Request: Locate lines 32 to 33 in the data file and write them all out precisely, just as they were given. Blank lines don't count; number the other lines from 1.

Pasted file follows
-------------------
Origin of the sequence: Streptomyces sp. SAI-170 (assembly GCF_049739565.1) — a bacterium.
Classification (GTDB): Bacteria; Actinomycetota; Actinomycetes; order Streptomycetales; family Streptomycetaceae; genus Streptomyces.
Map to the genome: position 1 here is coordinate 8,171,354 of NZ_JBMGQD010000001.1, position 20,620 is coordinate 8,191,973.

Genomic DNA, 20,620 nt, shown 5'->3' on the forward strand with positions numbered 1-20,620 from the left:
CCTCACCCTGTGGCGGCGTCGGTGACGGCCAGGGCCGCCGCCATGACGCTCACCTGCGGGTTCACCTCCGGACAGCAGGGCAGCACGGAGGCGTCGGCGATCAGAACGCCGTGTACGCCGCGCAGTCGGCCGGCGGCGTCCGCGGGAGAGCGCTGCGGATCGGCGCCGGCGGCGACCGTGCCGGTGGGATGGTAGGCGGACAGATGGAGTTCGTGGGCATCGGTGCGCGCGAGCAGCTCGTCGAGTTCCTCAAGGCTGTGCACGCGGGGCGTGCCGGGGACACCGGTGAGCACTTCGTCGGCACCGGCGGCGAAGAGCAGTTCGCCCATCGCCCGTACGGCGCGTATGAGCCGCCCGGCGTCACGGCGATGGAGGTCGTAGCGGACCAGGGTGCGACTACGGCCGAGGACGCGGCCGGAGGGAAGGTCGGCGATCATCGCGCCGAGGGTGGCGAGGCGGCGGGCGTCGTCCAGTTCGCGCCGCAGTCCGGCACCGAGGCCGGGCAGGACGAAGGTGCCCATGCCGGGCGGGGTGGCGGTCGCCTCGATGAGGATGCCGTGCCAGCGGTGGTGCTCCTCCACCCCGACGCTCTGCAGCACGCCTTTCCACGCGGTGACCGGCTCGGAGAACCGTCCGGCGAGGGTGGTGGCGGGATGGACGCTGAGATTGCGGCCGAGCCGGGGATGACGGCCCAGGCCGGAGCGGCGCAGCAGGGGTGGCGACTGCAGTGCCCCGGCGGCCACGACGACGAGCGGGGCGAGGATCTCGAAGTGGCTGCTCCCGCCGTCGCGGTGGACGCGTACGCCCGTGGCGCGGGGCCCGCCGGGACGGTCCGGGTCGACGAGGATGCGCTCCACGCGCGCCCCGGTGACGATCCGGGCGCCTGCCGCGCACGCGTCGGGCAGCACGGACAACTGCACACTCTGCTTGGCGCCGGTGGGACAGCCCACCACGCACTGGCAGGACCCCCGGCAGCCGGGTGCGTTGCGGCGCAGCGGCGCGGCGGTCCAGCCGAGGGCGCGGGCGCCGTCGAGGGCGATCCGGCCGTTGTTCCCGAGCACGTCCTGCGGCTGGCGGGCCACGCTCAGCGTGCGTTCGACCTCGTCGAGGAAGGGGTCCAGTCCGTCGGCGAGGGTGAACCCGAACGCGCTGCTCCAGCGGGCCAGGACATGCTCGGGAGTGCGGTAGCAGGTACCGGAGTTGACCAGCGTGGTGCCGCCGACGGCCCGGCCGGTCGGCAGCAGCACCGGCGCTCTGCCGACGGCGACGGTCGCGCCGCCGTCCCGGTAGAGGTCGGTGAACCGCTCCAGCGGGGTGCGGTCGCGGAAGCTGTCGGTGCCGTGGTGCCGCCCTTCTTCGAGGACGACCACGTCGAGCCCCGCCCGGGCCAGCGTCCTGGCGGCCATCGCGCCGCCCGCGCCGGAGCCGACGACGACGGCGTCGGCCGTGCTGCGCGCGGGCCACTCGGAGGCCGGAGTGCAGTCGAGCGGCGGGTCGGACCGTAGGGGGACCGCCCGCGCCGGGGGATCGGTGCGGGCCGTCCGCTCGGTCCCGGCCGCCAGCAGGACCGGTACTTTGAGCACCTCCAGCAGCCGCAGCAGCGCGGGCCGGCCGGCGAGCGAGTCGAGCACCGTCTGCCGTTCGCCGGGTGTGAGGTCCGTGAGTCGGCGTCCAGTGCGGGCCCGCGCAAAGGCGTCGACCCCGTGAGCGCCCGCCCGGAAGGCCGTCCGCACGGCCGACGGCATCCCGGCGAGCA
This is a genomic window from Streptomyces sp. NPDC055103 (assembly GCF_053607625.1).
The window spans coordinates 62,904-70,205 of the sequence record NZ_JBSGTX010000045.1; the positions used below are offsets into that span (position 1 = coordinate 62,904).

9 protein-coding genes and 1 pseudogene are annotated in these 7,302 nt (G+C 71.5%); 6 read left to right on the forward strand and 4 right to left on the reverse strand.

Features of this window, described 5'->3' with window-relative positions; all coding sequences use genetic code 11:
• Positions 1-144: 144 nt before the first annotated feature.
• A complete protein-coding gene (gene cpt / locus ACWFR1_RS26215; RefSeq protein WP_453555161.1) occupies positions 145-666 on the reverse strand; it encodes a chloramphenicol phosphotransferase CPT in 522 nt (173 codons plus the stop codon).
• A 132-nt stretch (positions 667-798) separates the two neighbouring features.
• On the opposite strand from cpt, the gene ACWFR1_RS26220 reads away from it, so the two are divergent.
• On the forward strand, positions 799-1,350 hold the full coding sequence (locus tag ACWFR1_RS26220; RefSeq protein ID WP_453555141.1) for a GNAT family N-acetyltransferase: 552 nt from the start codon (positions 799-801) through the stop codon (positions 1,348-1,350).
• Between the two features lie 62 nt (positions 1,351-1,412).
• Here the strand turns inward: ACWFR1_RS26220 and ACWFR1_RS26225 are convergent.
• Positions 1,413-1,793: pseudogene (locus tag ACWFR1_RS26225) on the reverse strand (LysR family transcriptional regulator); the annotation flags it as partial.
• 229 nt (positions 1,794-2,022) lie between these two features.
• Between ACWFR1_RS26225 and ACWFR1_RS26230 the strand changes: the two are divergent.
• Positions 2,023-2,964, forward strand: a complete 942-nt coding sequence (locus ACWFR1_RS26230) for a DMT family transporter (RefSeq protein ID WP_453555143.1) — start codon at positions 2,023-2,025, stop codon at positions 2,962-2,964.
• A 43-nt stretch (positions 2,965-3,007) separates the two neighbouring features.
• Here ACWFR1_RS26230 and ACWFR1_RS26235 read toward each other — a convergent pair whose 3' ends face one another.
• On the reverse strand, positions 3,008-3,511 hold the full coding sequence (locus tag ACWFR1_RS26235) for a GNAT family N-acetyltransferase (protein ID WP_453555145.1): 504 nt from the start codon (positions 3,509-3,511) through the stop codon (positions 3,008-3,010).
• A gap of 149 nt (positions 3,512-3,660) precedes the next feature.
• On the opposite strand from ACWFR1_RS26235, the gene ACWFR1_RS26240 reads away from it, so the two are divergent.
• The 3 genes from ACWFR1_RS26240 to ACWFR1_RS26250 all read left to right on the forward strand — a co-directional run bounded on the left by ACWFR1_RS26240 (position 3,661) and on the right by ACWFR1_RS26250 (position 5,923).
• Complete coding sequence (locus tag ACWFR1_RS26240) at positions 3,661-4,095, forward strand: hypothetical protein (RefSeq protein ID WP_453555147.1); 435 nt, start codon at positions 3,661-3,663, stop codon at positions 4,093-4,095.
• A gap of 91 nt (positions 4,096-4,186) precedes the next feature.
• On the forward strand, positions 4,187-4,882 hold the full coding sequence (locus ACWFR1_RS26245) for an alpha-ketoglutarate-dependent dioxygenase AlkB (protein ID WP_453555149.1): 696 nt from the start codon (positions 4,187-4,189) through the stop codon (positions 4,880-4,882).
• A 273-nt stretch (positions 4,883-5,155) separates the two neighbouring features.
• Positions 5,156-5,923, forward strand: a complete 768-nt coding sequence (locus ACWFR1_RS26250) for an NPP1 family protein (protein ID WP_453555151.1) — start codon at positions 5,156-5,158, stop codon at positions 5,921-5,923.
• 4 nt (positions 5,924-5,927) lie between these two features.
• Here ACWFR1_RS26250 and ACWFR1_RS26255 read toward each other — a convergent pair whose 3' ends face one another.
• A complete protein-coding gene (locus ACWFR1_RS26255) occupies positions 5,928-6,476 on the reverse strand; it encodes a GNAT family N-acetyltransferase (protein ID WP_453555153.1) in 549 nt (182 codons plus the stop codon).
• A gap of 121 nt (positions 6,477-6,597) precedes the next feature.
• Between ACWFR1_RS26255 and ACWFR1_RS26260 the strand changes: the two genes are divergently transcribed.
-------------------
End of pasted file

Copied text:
• 4 nt (positions 5,924-5,927) lie between these two features.
• Here ACWFR1_RS26250 and ACWFR1_RS26255 read toward each other — a convergent pair whose 3' ends face one another.